Age is considered a risk factor for the occurrence of ADRs [29
]. Therefore, children and the elderly, due to metabolic system alterations, require careful orientation and follow-up to avoid ADR occurrences and complications. However, in our study, the incidence of ADRs in adults (61.0%) was significantly higher than that in the other age groups [26
]. These results seem to contradict those of Passarelli [4
], who found that the elderly have a higher risk of ADRs. These conflicting results may be due to the dosage adjustments of paediatric and geriatric prescriptions as well as the higher number of young adults who are hospitalised at HGP.
The incidence of adverse reactions increases exponentially, but not necessarily simultaneously, with the number of drugs administered during a certain period [6
]. Our study demonstrated that the usage of 6 to 10 medications per patient increased the risk of ADRs in 7.4% of cases.
Extension of hospital stay is also considered a risk factor for ADRs [26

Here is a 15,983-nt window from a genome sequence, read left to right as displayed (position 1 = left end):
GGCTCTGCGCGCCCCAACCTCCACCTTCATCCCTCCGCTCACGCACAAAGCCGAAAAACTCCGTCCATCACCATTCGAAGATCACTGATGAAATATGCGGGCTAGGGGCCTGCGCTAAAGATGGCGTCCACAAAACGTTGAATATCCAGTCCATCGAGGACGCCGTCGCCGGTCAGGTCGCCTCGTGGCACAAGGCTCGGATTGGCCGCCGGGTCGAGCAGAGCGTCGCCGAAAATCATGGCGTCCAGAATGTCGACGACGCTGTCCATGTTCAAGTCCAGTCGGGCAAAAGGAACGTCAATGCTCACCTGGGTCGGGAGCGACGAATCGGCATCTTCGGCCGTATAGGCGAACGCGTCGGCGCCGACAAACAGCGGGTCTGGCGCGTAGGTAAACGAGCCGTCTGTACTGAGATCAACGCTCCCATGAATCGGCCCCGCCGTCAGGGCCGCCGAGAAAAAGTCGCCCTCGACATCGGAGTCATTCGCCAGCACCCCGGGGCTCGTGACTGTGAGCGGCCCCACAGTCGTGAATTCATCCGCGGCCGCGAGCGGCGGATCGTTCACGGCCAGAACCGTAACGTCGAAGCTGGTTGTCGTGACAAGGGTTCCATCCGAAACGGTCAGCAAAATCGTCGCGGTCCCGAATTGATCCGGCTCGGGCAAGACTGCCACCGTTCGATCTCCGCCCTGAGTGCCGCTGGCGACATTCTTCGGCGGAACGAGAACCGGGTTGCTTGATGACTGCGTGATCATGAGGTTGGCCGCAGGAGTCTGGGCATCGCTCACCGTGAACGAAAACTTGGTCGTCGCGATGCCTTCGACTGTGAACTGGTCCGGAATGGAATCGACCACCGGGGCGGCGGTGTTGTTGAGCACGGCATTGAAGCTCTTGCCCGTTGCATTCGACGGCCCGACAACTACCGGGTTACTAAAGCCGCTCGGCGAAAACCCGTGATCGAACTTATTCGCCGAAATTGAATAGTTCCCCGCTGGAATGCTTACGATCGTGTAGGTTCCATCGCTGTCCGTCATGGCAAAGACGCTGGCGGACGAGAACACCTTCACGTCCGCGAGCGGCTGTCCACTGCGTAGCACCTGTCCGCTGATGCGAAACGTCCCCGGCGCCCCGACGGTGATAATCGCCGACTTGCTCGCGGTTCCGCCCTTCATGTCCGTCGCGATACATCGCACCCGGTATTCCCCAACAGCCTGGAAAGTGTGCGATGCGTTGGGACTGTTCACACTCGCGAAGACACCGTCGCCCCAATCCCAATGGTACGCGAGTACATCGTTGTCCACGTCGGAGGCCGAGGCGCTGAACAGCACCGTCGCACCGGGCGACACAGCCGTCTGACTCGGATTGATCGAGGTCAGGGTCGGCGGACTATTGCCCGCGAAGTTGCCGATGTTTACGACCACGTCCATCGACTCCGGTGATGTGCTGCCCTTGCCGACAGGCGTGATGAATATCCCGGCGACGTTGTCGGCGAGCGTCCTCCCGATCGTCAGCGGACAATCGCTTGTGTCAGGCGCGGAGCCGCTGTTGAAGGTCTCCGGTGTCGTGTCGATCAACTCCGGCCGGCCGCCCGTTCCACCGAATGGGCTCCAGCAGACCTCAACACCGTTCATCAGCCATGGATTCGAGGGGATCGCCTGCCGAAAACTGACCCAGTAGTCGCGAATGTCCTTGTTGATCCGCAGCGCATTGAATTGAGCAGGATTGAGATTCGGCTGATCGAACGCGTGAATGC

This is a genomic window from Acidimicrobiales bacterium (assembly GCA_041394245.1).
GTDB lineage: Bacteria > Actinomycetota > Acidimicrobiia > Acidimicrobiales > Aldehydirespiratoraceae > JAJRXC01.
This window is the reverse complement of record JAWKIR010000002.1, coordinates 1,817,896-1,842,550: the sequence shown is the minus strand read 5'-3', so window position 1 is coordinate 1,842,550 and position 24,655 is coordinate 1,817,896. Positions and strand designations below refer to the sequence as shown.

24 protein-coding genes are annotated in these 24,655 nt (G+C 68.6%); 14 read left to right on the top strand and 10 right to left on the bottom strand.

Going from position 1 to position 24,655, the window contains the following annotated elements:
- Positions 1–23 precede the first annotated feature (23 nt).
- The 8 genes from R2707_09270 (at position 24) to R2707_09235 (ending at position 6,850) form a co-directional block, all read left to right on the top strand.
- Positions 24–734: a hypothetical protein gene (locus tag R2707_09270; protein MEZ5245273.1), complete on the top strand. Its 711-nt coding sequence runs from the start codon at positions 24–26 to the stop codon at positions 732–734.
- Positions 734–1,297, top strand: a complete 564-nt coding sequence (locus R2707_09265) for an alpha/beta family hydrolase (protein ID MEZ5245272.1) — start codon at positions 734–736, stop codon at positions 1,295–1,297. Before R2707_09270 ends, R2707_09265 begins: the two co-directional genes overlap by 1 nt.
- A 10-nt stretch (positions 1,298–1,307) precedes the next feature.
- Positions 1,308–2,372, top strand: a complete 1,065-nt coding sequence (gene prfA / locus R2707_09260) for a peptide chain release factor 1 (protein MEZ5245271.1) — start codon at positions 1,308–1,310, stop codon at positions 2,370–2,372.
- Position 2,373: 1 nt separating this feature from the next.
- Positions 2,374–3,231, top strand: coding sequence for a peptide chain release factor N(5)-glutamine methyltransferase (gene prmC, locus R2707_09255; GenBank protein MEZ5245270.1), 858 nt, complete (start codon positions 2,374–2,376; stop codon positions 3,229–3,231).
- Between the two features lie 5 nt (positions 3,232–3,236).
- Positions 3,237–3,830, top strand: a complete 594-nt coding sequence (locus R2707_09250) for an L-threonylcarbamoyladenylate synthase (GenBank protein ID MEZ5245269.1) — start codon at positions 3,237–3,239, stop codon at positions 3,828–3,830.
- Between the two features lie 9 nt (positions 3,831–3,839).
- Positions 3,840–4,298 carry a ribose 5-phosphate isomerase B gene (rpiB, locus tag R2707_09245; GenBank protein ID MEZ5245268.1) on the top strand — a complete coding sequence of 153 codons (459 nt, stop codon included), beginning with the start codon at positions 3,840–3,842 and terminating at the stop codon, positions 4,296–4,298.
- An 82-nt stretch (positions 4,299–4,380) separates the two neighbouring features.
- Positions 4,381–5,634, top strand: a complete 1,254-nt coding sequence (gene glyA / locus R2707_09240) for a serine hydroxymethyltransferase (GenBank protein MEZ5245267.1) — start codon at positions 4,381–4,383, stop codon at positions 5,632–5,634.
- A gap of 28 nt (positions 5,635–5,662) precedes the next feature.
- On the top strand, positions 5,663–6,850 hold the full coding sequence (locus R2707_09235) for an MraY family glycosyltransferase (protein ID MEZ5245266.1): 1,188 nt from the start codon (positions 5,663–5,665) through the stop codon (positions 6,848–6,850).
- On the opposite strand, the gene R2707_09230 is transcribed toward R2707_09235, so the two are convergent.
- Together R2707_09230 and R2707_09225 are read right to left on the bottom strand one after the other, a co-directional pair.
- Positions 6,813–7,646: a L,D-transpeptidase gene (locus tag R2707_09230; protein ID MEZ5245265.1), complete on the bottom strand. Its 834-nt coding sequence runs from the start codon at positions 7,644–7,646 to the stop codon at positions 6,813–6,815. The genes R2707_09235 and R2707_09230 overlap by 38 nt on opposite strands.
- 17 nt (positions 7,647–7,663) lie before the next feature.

]. The highest ADR frequency (approximately 50%) occurred during the first five days of hospitalisation. The minimum time prior to the development of ADRs was 1 day of hospitalisation, the median time was 6 days, and the maximum time was 180 days. The percentage of reactions that manifested during a period of 11 to 30 days of hospitalisation was 31.6%, which is equivalent to the average percentage of reactions among inpatients of the Orthopaedics and General Medicine Departments at HGP.
The higher ADR rate in young adults is related to the higher ADR frequency in the Orthopaedics Department (25%). These results revealed a correlation between the elevated number of young adults hospitalised and the number of traumas caused by motorcycle accidents, which are the second most common cause of hospitalisation at HGP. The second and third highest prevalence of ADRs occurred in the General Medicine (22%) and Oncology (16%) Departments, most likely due to the greater exposure to medication in the General Medicine Department and to the adverse effects of antineoplastic medications in the Oncology Department.
It was observed that several organ systems were affected by medications. However, in accordance with other studies [4